McClain v. State

M
In the Supreme Court of Georgia



                               Decided: May 17, 2021


              S21A0252. McCLAIN v. THE STATE.


     ELLINGTON, Justice.

     Letisha McClain appeals from the trial court’s denial of her

motion to withdraw her guilty pleas to felony murder and three

counts of aggravated assault. She claims that the trial court erred

in denying her motion because withdrawal of her pleas is necessary

to correct a manifest injustice. McClain shows no obvious abuse of

discretion in the trial court’s denial of her motion to withdraw her

guilty pleas, and we affirm.

     The record shows that a Richmond County grand jury indicted

McClain for malice murder, two counts of felony murder, and three

counts of aggravated assault in connection with the death of Walter

Benning and the injury of three others during a house fire in May

2018. During the course of her May 2019 trial, McClain changed her
initial plea of not guilty and entered non-negotiated pleas of guilty

to one count of felony murder and three counts of aggravated

assault. The count of malice murder and one count of felony murder

were nolle prossed. The trial court sentenced McClain to life in

prison without parole for felony murder, and 20 years in prison for

each count of aggravated assault to be served concurrently with the

sentence for felony murder. McClain filed timely motions to

withdraw her guilty pleas in June 2019 through trial counsel and

new counsel.

     At the hearing on the motion to withdraw McClain’s guilty

pleas, the trial court heard testimony from McClain and her trial

counsel. McClain’s new counsel represented that the motion was

based on the “very limited premise” that McClain “stopped her trial

and pleaded guilty because . . . she felt that she had a better chance

of a life with parole sentence . . . if she did plead guilty.” The trial

court denied the motion in a written order, and McClain filed a

timely appeal.

     After sentencing, a defendant may withdraw her guilty

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     plea only to correct a manifest injustice, which exists if
     the plea was in fact entered involuntarily or without an
     understanding of the nature of the charges. When a
     defendant challenges the validity of his guilty plea in this
     way, the State bears the burden of showing that the
     defendant entered his plea knowingly, intelligently, and
     voluntarily. The State may meet its burden by showing on
     the record of the guilty plea hearing that the defendant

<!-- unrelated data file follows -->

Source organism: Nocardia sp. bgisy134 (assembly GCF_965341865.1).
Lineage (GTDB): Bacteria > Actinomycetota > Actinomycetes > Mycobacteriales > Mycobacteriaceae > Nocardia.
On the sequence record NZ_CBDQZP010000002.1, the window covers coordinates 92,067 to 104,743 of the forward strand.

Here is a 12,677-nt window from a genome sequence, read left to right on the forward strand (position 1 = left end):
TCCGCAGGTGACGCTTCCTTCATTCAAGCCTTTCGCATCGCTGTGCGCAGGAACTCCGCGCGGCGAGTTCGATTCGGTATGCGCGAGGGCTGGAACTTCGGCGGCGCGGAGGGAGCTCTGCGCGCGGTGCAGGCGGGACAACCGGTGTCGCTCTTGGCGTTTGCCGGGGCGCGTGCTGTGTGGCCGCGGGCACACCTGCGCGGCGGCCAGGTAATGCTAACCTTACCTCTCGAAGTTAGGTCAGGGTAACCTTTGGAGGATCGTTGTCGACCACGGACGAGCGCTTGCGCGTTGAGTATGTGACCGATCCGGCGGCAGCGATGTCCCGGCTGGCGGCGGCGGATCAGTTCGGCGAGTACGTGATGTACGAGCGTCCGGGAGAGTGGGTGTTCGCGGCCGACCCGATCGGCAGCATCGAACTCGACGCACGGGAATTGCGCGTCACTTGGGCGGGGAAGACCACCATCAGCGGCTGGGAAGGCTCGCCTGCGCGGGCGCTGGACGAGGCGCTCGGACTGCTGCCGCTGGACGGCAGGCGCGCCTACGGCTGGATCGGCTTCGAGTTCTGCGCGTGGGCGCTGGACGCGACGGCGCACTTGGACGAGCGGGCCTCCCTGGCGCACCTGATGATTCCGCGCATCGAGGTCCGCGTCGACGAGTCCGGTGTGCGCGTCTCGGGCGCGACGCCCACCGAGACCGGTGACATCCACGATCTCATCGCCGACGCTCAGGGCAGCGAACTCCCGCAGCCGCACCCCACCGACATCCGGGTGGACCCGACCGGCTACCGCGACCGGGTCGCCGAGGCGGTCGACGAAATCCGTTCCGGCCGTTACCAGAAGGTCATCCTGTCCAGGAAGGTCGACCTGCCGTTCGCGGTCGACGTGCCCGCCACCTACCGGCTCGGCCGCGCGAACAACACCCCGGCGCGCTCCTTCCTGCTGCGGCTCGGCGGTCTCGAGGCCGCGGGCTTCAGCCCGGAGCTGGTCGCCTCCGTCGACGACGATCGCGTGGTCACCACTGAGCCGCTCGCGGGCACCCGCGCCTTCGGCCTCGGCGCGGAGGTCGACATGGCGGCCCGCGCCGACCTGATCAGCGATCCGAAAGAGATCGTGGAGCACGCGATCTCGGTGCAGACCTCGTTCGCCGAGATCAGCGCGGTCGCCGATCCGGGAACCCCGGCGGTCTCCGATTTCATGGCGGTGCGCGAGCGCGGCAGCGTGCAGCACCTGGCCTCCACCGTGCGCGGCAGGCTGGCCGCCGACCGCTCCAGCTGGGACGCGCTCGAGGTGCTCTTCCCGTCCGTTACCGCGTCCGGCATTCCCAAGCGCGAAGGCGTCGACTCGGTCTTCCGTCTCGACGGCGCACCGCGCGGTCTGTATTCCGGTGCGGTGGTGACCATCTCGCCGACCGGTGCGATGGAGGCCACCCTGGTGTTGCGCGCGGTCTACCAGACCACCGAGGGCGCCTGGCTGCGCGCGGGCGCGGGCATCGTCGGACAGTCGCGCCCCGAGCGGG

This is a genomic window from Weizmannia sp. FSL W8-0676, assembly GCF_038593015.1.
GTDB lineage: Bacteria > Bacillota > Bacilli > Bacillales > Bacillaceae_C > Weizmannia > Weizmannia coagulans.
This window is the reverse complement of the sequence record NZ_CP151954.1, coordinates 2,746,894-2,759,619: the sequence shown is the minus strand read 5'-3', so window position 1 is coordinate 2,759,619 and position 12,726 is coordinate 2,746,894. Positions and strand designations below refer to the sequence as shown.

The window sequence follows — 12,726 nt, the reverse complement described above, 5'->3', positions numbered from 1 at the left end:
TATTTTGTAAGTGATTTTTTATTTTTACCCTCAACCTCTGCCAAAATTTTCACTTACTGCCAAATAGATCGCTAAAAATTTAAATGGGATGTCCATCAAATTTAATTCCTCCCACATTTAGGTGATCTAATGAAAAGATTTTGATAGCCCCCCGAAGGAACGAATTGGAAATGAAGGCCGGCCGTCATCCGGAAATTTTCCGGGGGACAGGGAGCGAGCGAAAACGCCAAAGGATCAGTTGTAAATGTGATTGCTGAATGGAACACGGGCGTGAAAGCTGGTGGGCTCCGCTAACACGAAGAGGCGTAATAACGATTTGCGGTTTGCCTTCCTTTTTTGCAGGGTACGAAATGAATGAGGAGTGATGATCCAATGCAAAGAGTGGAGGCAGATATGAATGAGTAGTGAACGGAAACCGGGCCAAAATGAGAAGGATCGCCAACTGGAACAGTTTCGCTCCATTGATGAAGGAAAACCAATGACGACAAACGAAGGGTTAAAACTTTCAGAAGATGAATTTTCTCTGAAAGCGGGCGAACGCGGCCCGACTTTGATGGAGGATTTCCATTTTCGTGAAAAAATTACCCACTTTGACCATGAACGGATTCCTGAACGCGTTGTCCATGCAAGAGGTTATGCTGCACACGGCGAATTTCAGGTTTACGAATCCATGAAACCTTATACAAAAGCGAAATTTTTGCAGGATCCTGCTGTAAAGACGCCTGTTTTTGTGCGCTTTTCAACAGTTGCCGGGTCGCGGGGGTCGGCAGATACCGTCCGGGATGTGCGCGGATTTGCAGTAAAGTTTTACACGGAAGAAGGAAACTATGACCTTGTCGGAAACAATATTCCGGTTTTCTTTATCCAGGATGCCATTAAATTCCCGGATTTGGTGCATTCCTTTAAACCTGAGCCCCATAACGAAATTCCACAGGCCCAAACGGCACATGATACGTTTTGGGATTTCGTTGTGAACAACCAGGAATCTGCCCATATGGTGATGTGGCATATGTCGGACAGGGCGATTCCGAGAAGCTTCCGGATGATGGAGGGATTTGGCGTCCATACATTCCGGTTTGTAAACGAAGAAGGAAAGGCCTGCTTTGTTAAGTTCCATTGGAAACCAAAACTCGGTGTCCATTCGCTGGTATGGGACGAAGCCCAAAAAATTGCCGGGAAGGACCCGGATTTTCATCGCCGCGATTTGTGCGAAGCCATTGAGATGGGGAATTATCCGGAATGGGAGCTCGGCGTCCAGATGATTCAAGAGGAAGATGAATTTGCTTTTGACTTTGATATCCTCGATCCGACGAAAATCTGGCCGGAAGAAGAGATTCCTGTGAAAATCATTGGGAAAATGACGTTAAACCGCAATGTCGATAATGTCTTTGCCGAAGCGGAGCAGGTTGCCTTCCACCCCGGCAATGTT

understood the rights being waived and possible
     consequences of the plea or by pointing to extrinsic
     evidence affirmatively showing that the plea was
     voluntary and knowing. In evaluating whether a
     defendant’s plea was valid, the trial court should consider
     all of the relevant circumstances surrounding the plea.
     The court’s decision on a motion to withdraw a guilty plea
     will not be disturbed absent an obvious abuse of
     discretion.

Johnson v. State, 

303 Ga. 704

, 706-707 (2) (814 SE2d 688) (2018)

(citations and punctuation omitted). See also Powell v. State, 

309

Ga. 523

, 524 (1) (847 SE2d 338) (2020) (The test for manifest

injustice varies “from case to case, but it has been said that

withdrawal is necessary to correct a manifest injustice if, for

instance, a defendant is denied effective assistance of counsel, or the

guilty plea was entered involuntarily or without an understanding

of the nature of the charges.” (citation and punctuation omitted)).

     McClain contends that withdrawal of her guilty pleas is

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“necessary to correct the manifest injustice arising from denying

[her] the opportunity to obtain the possibility of parole after

prison[.]” She asserts that she entered her guilty pleas after her

attorney advised her that her trial was “not going well” and that her

only chance of avoiding a sentence of life in prison without the

possibility of parole was to plead guilty. McClain argues that she

reached for the “lifeline” thrown her way as a result of “instinct,”

and, therefore, her guilty pleas were not voluntary, knowing, or

rational. She argues that she should be allowed to withdraw her

instinctive guilty pleas “and finish her day in court” because of the

possibility that, if she is found guilty after a trial, “the judge might

be moved enough to offer the possibility of parole.”